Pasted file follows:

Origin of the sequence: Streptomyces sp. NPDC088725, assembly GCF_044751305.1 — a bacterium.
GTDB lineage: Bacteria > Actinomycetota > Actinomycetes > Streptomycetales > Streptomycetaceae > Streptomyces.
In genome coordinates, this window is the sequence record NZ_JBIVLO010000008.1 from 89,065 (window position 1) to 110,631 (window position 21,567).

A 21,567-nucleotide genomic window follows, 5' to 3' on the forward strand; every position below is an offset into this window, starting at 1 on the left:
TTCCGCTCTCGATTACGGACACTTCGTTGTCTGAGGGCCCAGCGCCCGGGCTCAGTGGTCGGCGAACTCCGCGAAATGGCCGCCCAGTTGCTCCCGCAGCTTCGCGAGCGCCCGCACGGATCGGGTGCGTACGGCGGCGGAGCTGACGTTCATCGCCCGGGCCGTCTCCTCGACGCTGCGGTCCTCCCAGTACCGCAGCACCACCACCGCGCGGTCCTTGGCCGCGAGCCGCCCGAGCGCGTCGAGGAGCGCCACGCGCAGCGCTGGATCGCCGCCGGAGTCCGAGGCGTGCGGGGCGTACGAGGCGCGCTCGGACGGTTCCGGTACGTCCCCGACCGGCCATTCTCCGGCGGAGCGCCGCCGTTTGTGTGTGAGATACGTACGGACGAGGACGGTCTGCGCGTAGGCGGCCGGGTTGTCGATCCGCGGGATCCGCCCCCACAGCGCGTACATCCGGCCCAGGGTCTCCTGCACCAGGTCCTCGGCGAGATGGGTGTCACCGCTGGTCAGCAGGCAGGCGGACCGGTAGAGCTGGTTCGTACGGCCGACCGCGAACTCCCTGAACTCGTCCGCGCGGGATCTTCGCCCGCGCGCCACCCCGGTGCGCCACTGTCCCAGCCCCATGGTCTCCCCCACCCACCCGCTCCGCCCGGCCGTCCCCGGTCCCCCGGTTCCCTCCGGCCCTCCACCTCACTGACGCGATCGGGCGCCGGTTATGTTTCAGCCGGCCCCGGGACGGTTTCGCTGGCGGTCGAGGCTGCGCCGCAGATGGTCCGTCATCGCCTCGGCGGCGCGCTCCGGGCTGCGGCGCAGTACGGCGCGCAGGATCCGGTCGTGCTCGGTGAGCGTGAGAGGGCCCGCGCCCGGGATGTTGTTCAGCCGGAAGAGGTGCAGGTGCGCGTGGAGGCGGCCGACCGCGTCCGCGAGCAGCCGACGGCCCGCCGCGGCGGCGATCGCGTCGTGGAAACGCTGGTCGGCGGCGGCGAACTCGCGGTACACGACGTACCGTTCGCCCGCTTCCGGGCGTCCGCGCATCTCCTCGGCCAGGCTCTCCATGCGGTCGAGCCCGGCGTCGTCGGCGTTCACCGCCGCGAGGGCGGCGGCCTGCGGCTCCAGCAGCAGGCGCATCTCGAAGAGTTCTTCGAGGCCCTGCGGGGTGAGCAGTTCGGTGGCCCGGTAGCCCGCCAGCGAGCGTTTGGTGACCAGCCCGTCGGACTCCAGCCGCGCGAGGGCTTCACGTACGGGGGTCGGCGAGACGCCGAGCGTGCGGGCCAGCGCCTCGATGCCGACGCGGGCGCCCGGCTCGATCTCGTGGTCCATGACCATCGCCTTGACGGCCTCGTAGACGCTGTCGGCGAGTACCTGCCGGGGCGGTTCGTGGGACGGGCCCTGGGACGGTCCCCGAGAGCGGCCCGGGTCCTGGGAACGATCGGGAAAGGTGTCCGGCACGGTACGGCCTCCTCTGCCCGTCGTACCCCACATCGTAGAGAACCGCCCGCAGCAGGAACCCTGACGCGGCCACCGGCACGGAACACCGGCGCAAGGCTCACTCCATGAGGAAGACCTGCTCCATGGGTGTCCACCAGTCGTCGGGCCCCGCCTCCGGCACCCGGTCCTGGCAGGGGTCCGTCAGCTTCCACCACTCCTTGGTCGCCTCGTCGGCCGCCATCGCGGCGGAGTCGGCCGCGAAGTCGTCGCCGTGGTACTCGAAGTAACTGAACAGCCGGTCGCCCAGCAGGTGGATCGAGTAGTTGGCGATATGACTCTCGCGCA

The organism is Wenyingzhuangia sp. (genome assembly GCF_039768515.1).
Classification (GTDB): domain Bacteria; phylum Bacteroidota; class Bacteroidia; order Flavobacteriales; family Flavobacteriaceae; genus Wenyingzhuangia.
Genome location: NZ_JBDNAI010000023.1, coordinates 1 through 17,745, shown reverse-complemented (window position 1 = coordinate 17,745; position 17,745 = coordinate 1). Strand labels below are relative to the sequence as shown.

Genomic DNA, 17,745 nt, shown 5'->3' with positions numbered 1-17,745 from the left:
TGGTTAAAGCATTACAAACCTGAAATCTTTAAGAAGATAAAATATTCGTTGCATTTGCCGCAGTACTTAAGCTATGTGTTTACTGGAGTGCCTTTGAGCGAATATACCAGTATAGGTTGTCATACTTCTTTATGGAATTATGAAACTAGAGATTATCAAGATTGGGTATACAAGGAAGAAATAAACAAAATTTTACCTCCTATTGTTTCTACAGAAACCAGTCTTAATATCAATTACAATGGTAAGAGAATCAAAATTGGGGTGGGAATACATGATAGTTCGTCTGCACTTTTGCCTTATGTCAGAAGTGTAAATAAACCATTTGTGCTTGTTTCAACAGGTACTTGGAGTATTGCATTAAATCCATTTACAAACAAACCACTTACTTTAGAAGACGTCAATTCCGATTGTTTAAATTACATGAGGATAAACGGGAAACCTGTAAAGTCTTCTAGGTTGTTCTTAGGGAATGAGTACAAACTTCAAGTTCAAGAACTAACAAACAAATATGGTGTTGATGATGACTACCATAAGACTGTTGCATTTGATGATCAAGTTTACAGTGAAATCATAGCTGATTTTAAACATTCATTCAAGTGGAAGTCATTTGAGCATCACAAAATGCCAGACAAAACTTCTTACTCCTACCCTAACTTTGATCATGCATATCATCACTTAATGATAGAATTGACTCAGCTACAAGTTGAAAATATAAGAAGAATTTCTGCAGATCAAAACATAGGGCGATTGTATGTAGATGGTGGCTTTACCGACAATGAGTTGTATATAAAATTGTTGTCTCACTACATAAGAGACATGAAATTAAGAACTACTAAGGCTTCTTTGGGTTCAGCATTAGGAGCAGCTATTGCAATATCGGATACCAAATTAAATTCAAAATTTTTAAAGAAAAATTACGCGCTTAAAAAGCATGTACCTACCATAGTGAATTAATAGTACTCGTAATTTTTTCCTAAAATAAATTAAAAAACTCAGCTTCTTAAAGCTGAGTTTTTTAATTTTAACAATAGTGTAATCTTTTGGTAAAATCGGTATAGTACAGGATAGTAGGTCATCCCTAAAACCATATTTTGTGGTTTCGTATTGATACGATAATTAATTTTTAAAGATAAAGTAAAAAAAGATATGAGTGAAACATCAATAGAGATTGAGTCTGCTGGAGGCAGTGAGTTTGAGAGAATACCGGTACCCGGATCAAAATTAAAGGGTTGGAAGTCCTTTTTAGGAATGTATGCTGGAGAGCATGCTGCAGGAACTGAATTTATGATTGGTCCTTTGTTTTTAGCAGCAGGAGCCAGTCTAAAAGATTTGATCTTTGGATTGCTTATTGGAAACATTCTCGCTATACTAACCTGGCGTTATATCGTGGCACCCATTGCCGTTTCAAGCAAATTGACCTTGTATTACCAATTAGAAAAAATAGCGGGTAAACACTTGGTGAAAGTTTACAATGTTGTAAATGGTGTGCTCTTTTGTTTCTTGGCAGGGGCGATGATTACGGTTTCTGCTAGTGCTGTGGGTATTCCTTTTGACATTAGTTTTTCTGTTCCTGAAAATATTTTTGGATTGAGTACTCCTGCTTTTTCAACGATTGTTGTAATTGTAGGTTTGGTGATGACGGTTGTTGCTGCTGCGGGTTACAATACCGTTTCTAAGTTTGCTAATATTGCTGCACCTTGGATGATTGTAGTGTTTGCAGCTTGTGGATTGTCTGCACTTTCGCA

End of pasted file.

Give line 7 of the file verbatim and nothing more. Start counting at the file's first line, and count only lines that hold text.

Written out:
Classification (GTDB): domain Bacteria; phylum Bacteroidota; class Bacteroidia; order Flavobacteriales; family Flavobacteriaceae; genus Wenyingzhuangia.